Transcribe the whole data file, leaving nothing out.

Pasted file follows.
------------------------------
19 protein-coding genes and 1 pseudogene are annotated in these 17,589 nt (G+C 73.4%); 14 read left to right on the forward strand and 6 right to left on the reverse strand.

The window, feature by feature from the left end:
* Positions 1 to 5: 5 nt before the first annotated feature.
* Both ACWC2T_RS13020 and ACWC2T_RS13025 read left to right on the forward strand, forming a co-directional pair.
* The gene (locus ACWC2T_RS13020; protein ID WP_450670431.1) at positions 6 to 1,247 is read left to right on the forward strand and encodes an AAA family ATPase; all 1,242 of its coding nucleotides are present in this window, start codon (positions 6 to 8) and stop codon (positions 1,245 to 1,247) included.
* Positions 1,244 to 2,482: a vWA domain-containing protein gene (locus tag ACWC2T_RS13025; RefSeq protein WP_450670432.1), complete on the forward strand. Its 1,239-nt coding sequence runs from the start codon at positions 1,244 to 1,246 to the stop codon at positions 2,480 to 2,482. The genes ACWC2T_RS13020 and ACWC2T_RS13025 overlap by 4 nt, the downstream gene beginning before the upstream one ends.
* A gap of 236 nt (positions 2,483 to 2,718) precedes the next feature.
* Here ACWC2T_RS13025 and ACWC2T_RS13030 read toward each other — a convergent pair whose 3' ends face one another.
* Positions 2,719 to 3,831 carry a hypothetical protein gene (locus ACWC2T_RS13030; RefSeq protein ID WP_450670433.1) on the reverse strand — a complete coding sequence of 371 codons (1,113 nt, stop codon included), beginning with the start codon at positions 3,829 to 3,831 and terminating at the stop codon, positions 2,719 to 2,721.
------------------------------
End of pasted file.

19 protein-coding genes and 1 pseudogene are annotated in these 17,589 nt (G+C 73.4%); 14 read left to right on the forward strand and 6 right to left on the reverse strand.

The window, feature by feature from the left end:
* Positions 1 to 5: 5 nt before the first annotated feature.
* Both ACWC2T_RS13020 and ACWC2T_RS13025 read left to right on the forward strand, forming a co-directional pair.
* The gene (locus ACWC2T_RS13020; protein ID WP_450670431.1) at positions 6 to 1,247 is read left to right on the forward strand and encodes an AAA family ATPase; all 1,242 of its coding nucleotides are present in this window, start codon (positions 6 to 8) and stop codon (positions 1,245 to 1,247) included.
* Positions 1,244 to 2,482: a vWA domain-containing protein gene (locus tag ACWC2T_RS13025; RefSeq protein WP_450670432.1), complete on the forward strand. Its 1,239-nt coding sequence runs from the start codon at positions 1,244 to 1,246 to the stop codon at positions 2,480 to 2,482. The genes ACWC2T_RS13020 and ACWC2T_RS13025 overlap by 4 nt, the downstream gene beginning before the upstream one ends.
* A gap of 236 nt (positions 2,483 to 2,718) precedes the next feature.
* Here ACWC2T_RS13025 and ACWC2T_RS13030 read toward each other — a convergent pair whose 3' ends face one another.
* Positions 2,719 to 3,831 carry a hypothetical protein gene (locus ACWC2T_RS13030; RefSeq protein ID WP_450670433.1) on the reverse strand — a complete coding sequence of 371 codons (1,113 nt, stop codon included), beginning with the start codon at positions 3,829 to 3,831 and terminating at the stop codon, positions 2,719 to 2,721.